Book review: Something to Live For by Richard Roper

Trauma has its own corrosive way of stopping life in its tracks.

For many people it is a transitory thing, a period of loss and grieving that immobilises them temporarily but which eventually gives way to some form of healing and tentative then more confident steps forward to something new and different.

But there are others, like Andrew, the protagonist of Richard Roper’s Something to Live For, who find themselves so mired in the trauma of grief that moving forward in any kind of meaningful is all but impossible.

Andrew hasn’t meant to get stuck, he just is and while he suspects there is more waiting for him, he is manifestly unable or unwilling to take steps to get life humming along again.

When we meet him, he’s a 42-year-old man working at a London council department, the sole function of which is to look after people who have died alone in their apartments and ensure they receive a fit and proper burial and a sense of companionable humanity that seemed to evade them in life.

For a man whose life has all but died on the vine, his entire working life is consumed by death – inspecting apartments where people have sometimes lain for up to a year unnoticed and ungrieved, finding out if they have the means to pay for a standard funeral (if not, they receive a stripped back pauper’s version as mandated by British law), if they have any friends or family who can be contacted and arranging a fitting farewell from a world that had clearly left them far behind.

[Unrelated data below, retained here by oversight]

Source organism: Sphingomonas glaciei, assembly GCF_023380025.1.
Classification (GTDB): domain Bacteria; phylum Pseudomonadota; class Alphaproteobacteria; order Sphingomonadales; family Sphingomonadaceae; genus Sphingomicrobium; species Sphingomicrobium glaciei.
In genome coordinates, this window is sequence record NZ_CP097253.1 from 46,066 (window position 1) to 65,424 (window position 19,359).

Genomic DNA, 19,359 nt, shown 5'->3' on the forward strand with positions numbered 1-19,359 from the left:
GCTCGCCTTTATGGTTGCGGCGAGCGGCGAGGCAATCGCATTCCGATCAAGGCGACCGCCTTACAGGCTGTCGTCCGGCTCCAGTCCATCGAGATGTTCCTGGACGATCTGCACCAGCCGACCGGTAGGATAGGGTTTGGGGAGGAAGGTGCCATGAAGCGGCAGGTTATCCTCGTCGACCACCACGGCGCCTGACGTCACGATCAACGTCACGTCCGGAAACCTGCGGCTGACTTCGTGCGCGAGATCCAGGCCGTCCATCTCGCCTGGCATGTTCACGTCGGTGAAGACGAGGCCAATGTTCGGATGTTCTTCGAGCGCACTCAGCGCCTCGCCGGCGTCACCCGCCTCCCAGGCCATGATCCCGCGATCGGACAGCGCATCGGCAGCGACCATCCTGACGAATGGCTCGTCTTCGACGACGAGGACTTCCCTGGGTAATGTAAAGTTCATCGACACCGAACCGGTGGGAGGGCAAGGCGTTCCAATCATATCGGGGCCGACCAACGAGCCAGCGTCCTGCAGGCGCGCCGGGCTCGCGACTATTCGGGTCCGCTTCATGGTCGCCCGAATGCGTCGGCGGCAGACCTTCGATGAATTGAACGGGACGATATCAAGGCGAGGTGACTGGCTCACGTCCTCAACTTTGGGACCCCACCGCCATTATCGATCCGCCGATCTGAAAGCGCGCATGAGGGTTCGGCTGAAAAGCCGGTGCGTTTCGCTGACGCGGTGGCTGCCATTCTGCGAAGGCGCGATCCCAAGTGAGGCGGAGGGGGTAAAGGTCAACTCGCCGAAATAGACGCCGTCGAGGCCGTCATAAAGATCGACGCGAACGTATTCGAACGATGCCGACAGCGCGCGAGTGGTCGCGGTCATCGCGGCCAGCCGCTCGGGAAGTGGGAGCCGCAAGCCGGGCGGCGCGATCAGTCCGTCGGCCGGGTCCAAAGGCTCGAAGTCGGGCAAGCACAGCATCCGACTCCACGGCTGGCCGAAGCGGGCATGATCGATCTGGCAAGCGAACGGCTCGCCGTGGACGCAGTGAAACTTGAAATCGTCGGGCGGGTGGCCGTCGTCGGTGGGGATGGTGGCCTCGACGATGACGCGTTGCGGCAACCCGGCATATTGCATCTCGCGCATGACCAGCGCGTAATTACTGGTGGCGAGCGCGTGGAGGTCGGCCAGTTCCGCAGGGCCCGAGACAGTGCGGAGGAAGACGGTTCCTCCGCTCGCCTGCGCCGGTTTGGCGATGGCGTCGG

“It was hard for Andrew to believe that it was only five years ago since he’d stood in that windswept street, trying to take in what Cameron had just said. It felt like a lifetime ago.” (P. 27)

It is just a job for many people in Andrew’s line of work but it is personal for him, and he, unlike many of his colleagues, will often attend the funerals he arranges so that there is at least someone there besides the vicar conducting the service.

You assume he does this because the model train loving guy is just a decent guy (and he is, beautifully brought to life by Roper’s gift for rich characterisation) but as Something to Live For continues on its charming but emotive way, it becomes apparent that it is also driven by long ago experienced trauma, the kind that sears you so deeply even you’re not aware how it has affected you or how it manifests.

In many ways Andrew’s life is safely uncomplicated; however, and this is a biggie, he somehow has given the impression to his boss and coworkers that he has wife and kids (2.4 in fact), an inadvertent creation that he has been forced to perpetuate as the lie has taken on a life of its own.

In many ways it is a comfort to ever-lonely Andrew whose only true friends are the three people on the model train sub-forum to which he belongs and which comprises the near totality of his social life, but it is also a weight across his shoulders, a reminder that what he wants most in life remains stubbornly beyond reach.

Richard Roper (image courtesy Hachette Australia)


It appears that Andrew’s life is hopelessly moribund but then the evervescent Peggy joins his department and he finds himself reinventing his life in ways wholly unexpected, desperately needed and long overdue.